Self-Destruction: A Case Study of Violence and Hip Hop


 by Ryan M. Jones


Museum Educator





In March 2016, the National Civil Rights Museum opened a controversial exhibition entitled Kin Killin’ Kin. Artist James Pate has created images comparing Black-on-Black violence to the history of terrorism by the Ku Klux Klan. The graphics show African American youth murdering each other wearing Klan regalia. Visual references to episodes in the Civil Rights Movement and the Hip Hop culture are included in the series. With statistics of young black men as victims of homicide on the rise, Hip Hop music has become one of the leading forms of storytelling. Since the 1980s, Hip Hop artists have conveyed stories of urban violence from several different perspectives.


African American Hip Hop artist, 2pac, was familiar with the violent narratives. Prior to his highly publicized tension with the Notorious BIG, 2pac issued his take on Black violence in his debut single “Souljah’s Story.” 2pac emphasized that cutting welfare would lead to more social ills because poor blacks who depended on this assistance would increasingly turn to crime without it.


In 1996, Queens, NY rapper Nas released the unforgettable “I Gave You Power,” where he spoke from the animated perspective of a gun. Nas’ frustration as a weapon can be felt in the lyrics, “He squeezed harder, I did not budge, sick of the blood, sick of the thugs, sick of wrath of the next man’s grudge”[1] In the voice of the gun, Nas demonstrates the weapon’s (his) resistance to violence by withholding gunfire. Nas portrays the gun’s paradoxical existence, “My creation was for blacks to kill blacks.” Nas takes a stand by not allowing the gun (himself) to be used for that purpose.


Hip Hop music also took a political stand as heard in Public Enemy’s 1989 song, “Fight the Power.” Member Chuck D asserts, “Freedom of speech is freedom of death,” comparing his position to that of Frederick Douglass’, “If there is no struggle, there is no progress.”[2] Both were advocating that nothing will be given to you, and that you must persevere to succeed. A generation after the Civil Rights Movement of the 1960s and 70s, African Americans were not experiencing universal equality. Blacks were being systematically oppressed in more subtle ways. Public Enemy’s goal in “Fight the Power” was to convey the continued heated tension in contemporary America, and help people see racial intolerance, violence, and police brutality from the perspective of those who were marginalized or oppressed. African Americans were impoverished and forced to live in low-economic areas where violence frequently occurred.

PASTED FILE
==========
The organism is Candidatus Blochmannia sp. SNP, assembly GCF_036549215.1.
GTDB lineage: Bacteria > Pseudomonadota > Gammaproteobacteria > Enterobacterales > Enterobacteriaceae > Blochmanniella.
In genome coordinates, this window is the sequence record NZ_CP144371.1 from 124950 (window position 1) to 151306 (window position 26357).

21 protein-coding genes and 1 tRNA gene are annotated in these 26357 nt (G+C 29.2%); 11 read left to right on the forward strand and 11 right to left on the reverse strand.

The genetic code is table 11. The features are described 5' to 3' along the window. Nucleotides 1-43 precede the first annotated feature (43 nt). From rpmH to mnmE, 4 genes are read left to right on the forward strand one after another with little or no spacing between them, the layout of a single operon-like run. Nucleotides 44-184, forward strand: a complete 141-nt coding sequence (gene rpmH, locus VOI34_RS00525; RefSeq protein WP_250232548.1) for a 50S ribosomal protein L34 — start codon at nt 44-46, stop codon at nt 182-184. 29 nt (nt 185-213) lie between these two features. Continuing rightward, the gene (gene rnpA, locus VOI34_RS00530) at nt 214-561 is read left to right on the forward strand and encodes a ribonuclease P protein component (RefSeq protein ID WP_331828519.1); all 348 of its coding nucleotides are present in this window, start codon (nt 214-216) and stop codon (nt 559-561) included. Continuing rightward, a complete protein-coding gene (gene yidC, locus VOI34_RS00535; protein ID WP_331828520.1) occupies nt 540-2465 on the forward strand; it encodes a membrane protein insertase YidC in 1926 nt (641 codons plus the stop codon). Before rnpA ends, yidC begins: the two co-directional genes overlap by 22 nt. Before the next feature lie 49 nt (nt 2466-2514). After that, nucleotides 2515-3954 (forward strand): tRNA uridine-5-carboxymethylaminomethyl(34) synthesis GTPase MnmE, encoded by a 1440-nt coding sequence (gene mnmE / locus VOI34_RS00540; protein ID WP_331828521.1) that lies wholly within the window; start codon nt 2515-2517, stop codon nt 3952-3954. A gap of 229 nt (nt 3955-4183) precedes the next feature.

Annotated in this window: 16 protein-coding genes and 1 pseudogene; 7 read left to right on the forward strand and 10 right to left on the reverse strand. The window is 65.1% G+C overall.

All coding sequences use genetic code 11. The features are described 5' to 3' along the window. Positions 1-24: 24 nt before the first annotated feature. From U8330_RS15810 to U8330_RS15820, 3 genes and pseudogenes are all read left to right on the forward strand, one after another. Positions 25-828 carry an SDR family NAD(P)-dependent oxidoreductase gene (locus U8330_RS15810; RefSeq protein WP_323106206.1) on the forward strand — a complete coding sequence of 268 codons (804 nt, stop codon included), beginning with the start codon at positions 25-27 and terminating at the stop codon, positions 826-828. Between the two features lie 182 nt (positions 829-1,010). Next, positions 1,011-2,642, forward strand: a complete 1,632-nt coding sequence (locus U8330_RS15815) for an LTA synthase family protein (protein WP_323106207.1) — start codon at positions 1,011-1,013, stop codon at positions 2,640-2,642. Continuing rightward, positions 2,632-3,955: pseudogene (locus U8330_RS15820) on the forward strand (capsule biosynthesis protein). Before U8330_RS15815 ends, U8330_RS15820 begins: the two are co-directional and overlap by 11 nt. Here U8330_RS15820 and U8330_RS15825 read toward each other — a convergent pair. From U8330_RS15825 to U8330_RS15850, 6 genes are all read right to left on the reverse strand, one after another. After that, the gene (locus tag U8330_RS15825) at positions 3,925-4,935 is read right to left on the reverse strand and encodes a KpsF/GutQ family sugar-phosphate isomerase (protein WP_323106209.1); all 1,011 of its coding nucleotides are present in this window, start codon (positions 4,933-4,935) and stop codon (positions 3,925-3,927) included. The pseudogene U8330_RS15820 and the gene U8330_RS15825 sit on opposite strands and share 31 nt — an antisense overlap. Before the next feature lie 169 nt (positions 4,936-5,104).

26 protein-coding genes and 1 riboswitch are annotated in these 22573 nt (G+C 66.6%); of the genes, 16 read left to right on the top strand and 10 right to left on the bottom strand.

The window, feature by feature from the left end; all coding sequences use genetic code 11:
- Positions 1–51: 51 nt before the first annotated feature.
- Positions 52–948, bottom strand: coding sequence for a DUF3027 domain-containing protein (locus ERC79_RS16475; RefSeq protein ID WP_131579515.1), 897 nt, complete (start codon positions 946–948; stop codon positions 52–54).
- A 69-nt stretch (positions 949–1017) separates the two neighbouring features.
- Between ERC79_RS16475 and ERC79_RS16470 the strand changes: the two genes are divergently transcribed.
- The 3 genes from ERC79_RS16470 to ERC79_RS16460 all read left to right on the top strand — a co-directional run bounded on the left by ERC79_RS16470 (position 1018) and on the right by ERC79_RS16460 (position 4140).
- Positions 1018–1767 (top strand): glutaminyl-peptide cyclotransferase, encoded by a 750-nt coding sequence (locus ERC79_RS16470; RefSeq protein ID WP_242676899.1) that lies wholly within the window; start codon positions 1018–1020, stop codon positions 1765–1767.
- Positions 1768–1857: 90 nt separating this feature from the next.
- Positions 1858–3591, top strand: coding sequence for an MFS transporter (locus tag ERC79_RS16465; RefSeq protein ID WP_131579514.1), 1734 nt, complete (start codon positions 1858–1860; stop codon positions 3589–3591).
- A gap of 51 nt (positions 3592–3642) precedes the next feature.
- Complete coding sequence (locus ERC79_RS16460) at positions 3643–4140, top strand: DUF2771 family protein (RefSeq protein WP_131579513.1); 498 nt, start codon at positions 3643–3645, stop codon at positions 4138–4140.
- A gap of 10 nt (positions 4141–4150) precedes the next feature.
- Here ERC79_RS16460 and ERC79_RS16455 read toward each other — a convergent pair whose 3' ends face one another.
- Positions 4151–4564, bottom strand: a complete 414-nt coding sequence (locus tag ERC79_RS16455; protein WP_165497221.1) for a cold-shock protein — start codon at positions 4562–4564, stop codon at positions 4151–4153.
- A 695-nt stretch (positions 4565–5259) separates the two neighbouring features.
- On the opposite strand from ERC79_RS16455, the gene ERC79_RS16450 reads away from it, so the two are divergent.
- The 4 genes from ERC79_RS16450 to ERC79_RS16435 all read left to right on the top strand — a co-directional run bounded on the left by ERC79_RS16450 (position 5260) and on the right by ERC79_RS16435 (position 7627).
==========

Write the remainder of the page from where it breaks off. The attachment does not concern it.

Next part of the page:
Famed female artist and actress Queen Latifah also brought to the forefront violence and assault against women in her provocative “U.N.I.T.Y. Latifah illustrated women and communities suffering as a result of the frustrated males who turned to violence because of their social condition and inequalities endured daily.


There have also been a few uplifting and inspirational tributes to end black violence. KRS-One formed a Hip Hop-themed, “We Are the World”-like song entitled “Self Destruction.” This track featured the Hip Hop elite including MC Lyte, Public Enemy, Doug E. Fresh and Heavy D. It urged communities across the nation to unite with one another, instead of increasing the murder rate of black men at the hands of black men. Kool G. Rap also formed alliances with major artists in the motivating “Erase Racism,” where he dreamed of a day when everyone is colorblind. Kool G. Rap also advocated for education and solidarity “The ink is black, the page is white, together we can learn to read and write.” [3]


[caption id="attachment_4634" align="alignright" width="400"] "Your History II" by James Pate. Charcoal, 30″ x 40″.[/caption]


At the end of his career, 2pac’s posthumous song “Changes” provided a sense of hope for those who were affected daily by youth violence. 2pac pointed the finger at his African American community for the hate and anger it held. He rapped “I got love for my brother, but we can never go  nowhere unless we share with each other. We gotta start making changes; learn to see me as a brother instead of two distant strangers.”[4] 2Pac believed his people were to blame for the violence because of selfishness, jealousy and envy toward each other. He urged African Americans to take a stand.


The Hip Hop culture has long been associated with violence and stereotypes. Hip Hop music and the exhibit Kin Killin’ Kin at the National Civil Rights Museum both provide narratives of everyday life that millions of people, unfortunately, are forced to endure. Viewing the artwork and hearing the lyrics, one can agree that racism and violence are linked and must be addressed. To understand the roots of racial violence and move toward reconciliation is perhaps the greatest challenge.







[1] Nas, "I Gave You Power," from the album It Was Written. July 2, 1996. Columbia Records.



[2] Public Enemy, "Fight the Power,"  from the album Fear of a Black Planet.  June 1989. Motown.


[3] Kool G. Rap, "Erase Racism,"  from the album Wanted: Dead or Alive.  November 14, 1990. Cold Chillin', Warner Bros.


[4] 2Pac, "Changes," from the album Greatest Hits.  October 13, 1998. Interscope, Death Row Records.



Posted by Connie Dyson at 6:16 PM
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